Jacques Gernet (French: [ʒɛʁnɛ]; born 22 December 1921, Algiers, French Algeria) is an eminent Frenchsinologist of the second half of the 20th century. His best-known work is The Chinese Civilization, a 900 page summary of Chinese history and civilization which has been translated into many languages.
Gernet obtained a degree in classics at Algiers in 1942, then served in World War II from 1942-1945. In 1947 he received his degree in Chinese from the National School of Oriental Languages, and in 1948 from the Ecole Pratique des Hautes Etudes (EPHE). He then became a member of the French School of the Far East, before being a researcher at CNRS and Scholar of the Yomiuri Shimbun in Japan. He received his Doctor of Letters in 1956.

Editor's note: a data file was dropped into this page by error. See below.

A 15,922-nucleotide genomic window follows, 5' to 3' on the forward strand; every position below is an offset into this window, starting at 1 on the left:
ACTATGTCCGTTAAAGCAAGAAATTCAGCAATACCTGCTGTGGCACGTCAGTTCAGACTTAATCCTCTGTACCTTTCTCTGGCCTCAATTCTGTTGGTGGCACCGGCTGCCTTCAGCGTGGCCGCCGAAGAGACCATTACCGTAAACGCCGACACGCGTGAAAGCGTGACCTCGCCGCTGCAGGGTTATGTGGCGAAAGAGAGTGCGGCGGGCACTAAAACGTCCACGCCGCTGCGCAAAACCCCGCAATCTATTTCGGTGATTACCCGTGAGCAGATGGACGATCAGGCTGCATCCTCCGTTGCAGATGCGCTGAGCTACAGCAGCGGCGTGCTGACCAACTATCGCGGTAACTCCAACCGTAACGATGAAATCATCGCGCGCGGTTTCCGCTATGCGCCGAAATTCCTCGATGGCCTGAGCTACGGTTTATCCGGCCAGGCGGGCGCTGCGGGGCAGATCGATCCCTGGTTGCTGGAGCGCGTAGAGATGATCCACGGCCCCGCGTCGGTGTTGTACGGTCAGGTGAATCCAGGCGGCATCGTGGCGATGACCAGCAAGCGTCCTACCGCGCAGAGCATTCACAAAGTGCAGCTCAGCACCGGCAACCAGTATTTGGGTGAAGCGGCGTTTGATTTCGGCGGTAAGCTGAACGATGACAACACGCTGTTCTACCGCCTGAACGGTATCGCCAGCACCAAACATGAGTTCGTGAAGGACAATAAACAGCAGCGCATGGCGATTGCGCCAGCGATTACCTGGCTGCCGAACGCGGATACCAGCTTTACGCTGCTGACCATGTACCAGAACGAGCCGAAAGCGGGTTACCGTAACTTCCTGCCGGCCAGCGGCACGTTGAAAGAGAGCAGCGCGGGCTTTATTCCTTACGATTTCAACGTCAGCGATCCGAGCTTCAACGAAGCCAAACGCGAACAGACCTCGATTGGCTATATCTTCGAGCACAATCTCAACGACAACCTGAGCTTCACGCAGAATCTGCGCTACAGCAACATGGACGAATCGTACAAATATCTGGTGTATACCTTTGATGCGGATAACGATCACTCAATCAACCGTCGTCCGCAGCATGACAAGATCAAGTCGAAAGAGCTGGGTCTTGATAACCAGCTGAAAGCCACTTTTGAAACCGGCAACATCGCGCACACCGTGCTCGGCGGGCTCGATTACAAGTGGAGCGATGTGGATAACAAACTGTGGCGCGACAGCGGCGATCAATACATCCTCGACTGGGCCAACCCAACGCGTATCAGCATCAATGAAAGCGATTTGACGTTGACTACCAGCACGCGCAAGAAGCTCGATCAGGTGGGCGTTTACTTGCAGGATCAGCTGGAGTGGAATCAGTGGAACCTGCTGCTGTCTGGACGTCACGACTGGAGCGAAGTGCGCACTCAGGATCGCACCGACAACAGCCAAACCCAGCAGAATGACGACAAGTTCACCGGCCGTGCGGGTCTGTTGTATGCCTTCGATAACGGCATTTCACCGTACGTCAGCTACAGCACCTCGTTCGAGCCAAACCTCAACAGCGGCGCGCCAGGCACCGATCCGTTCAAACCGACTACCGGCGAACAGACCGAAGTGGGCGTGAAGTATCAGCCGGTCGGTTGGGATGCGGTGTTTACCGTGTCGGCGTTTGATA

From 1955–1976 Gernet served as director of studies at the EPHE, VIe section, then at the Ecole des Hautes Etudes en Sciences Sociales. He taught Chinese language and culture at the Faculty of Arts from the Sorbonne in 1957, first as a lecturer, then as professor from 1959. In 1968 he founded the Unit of teaching and research of languages and civilizations of East Asia (University of Paris-VII), and was its director until 1973. He entered the Collège de France, where he was chair in social and intellectual history of China (1975–1992).
On 8 June 1979 Gernet was elected a member of the Académie des Inscriptions et Belles-Lettres. He is also a chevalier of the Légion d'honneur and commander of the Ordre des Palmes académiques.